• Epididymal and carcass fat depots and adipocyte size were significantly enlarged by 15, 72 and 68 %, respectively.
  • Pasma levels of leptin were 50 % higher in the EODF mice than in the ad libitum-fed mice.
  • EODF mice showed increased plasma levels of cholesterol -  total cholesterol (37 %), VLDL-cholesterol (195 %) and LDL-cholesterol (50 %). 
  • The glucose homeostasis of the "EODF mice" also disturbed. The scientists observed a +40 % increase in glycemia and a +50% increase in insulinaemia. In short, the mice became glucose intolerant and insulin resistant.
  • The significant increases in systemic inflammatory markers, TNF-a and C-reactive protein, only topped the list of negative side effects of the every other day fast off.
Overall this lead to a 3-fold increase in spontaneous atherosclerosis development, an effect of which it cannot be said often enough that it was observed exclusively in the LDL-receptor negative mice.
Practically speaking... In spite of the fact that the main take home message of the study at hand may be relevant only for those who harbor a certain genetic disposition, I do not recommend a zero calorie every other day fast to anyone - irrespective of whether he or she does or doesn't have LDL receptors  ;-)
If you are not aware of cases of familiar hyper-cholesteraemia and want to improve your lipid metabolism by fasting and eating clean, I suggest you re-read my previous article about the "Two Day High-Protein, Low-Carb Fast" and try this, or a classic intermittent fasting routine with a 6-8h feeding window to shed some body fat and get in better metabolic shape.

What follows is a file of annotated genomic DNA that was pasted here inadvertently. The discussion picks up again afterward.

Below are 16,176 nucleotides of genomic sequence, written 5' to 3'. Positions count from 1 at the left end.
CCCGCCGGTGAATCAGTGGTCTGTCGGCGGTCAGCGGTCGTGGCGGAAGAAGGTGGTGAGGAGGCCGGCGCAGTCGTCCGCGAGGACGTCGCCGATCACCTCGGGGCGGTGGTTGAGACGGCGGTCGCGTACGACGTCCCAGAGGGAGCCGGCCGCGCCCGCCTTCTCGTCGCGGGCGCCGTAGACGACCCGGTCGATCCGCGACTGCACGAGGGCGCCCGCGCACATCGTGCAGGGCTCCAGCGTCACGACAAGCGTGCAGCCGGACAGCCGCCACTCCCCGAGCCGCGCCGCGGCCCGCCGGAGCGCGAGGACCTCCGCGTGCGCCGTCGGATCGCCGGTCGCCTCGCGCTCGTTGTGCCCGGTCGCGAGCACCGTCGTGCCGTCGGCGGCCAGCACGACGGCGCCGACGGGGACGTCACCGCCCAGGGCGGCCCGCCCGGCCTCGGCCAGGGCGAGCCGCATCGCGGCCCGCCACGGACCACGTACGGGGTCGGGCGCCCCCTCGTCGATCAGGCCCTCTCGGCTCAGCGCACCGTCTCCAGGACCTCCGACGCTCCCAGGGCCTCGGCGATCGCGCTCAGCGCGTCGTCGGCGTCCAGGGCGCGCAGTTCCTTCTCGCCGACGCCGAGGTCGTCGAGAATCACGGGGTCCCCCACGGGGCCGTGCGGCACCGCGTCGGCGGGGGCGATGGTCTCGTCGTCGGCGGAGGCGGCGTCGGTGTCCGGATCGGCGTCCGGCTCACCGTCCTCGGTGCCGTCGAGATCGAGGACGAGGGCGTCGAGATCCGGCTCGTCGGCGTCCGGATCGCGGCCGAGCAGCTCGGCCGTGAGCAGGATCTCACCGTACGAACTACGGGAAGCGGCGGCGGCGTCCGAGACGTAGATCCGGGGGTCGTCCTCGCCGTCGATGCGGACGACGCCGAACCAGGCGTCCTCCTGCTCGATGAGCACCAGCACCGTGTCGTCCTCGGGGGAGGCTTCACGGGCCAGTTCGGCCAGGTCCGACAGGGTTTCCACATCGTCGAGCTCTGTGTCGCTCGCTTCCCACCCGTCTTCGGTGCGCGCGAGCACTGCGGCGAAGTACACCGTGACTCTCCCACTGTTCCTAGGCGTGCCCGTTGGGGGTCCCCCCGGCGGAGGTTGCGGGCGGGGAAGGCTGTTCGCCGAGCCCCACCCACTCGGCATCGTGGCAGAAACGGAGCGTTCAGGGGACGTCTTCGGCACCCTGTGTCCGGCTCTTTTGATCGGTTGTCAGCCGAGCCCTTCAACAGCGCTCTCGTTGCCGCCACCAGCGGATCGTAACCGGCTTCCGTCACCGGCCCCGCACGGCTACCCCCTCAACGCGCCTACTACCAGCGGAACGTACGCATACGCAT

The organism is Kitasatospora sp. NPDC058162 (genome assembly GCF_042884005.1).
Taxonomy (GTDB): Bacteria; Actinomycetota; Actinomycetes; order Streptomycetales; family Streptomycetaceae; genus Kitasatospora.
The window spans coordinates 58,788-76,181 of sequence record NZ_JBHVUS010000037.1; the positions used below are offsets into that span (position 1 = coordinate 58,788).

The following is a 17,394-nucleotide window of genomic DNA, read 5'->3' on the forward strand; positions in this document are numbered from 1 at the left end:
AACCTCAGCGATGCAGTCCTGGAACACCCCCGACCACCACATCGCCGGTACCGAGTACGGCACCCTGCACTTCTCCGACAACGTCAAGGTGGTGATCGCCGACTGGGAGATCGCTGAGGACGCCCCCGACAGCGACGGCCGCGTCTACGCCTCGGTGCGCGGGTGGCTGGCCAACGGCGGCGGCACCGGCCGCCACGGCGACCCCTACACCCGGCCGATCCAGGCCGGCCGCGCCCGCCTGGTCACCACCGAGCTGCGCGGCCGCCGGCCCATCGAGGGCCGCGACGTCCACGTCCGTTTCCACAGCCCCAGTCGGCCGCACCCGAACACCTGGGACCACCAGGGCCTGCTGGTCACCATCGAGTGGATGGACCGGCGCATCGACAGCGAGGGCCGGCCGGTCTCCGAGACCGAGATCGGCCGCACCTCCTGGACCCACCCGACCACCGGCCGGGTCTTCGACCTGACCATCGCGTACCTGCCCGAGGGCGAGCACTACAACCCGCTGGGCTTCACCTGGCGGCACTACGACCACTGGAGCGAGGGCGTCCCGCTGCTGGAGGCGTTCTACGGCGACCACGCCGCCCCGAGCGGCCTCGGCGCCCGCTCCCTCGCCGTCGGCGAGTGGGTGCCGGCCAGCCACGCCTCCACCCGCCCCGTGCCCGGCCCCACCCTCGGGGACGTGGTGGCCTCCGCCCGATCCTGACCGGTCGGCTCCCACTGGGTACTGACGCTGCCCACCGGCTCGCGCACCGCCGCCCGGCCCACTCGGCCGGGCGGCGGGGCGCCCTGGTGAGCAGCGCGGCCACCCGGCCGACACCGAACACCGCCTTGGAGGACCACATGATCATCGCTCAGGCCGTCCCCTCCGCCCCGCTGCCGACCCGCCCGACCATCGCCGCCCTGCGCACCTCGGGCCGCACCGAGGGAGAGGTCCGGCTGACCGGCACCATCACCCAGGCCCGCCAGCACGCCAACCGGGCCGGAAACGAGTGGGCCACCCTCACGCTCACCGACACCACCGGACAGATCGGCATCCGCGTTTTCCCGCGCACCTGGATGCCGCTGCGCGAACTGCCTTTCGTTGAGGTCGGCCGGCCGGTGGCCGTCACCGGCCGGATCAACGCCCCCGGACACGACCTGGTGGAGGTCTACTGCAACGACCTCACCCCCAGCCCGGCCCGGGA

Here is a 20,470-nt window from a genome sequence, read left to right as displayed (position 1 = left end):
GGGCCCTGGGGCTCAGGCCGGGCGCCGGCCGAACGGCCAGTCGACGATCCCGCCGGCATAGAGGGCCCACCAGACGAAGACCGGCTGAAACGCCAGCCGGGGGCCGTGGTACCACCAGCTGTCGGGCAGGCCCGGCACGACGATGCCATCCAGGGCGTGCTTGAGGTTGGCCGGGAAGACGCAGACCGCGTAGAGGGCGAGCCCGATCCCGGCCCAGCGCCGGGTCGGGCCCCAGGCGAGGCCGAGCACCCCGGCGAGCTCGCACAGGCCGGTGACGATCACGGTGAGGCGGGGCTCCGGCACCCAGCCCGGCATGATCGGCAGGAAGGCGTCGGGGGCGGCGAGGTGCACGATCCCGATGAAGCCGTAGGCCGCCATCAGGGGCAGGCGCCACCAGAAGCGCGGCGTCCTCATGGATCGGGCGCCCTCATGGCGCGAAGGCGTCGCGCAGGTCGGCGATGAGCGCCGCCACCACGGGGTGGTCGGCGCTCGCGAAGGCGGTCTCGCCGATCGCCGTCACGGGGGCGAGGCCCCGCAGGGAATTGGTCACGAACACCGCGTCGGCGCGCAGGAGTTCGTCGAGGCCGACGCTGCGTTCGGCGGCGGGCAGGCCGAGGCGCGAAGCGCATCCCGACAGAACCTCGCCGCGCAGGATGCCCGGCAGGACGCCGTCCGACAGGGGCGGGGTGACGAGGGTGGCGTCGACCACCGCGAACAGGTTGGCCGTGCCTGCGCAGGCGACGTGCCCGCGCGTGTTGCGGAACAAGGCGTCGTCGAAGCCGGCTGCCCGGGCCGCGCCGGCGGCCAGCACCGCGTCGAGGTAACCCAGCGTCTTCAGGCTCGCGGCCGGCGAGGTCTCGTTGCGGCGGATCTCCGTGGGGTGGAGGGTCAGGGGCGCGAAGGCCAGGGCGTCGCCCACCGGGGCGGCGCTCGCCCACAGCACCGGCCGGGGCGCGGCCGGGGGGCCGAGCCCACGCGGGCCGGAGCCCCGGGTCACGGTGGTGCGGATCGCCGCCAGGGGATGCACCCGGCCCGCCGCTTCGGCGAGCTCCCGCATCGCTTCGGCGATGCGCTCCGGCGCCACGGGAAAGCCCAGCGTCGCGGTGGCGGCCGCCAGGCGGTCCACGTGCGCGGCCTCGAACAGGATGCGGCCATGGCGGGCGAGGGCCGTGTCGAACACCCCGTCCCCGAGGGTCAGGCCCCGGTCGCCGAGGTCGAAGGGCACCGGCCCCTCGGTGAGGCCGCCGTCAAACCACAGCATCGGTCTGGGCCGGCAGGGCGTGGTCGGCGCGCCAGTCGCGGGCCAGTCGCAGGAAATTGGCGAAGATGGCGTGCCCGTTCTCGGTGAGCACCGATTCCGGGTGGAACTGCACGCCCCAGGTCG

So what does this mean? The results of the study at hand are exemplary of something regular SuppVersity readers have encountered a dozen of times, already. A fact that vindicates the often-heard, but rarely understood notion that "we are all different". As the study at  hand clearly shows, our gene's and their consequences on our physiology determine not just what we should eat, but also when we shoult eat it. 

You got to be wary, though! Contrary to what you may read in some shiny magazines and on banners on the Internet, the often advertized "gene type diet" is not even on the horizon, yet.

Yes, we can (theoretically) identify each and every gene in our bodies, but in contrast to a general LDL receptor dysfunction, many of the more subtle genetic differences are as of yet totally unknown. Any list of foods, or, as this study shows, suggest food frequency rules you may get are up to know about as accurate as the names of the man or woman of your dreams you will get if you follow the friendly advice the music television advertisement gives you and "send an SMS with the keyword 'love' and your name" to a random number. Even for the well-studied APO-E polymorphisms, scientists are time and again surprised to find that their results are not in line with data from previous studies. Contemporary accepted implications, such as "people whose apolipoproteins belong to the APO-E4 class will do more harm than good if they consume larg(er) amounts of fish oil" could thus be as flawed as the idea that only fat can make you fat - likewise the result of premature conclusions that seemed logical in view of the contemporarily available, highly insufficient data, by the way.

References:
  • Caro P, Gómez J, López-Torres M, Sánchez I, Naudi A, Portero-Otín M, Pamplona R, Barja G. Effect of every other day feeding on mitochondrial free radical production and oxidative stress in mouse liver. Rejuvenation Res. 2008 Jun;11(3):621-9.
  • Martin B, Mattson MP, Maudsley S. Caloric restriction and intermittent fasting: two potential diets for successful brain aging. Ageing Res Rev. 2006 Aug;5(3):332-53.
  • Varady KA, Hellerstein MK. Alternate-day fasting and chronic disease prevention: a review of human and animal trials. Am J Clin Nutr. 2007 Jul;86(1):7-13. Review.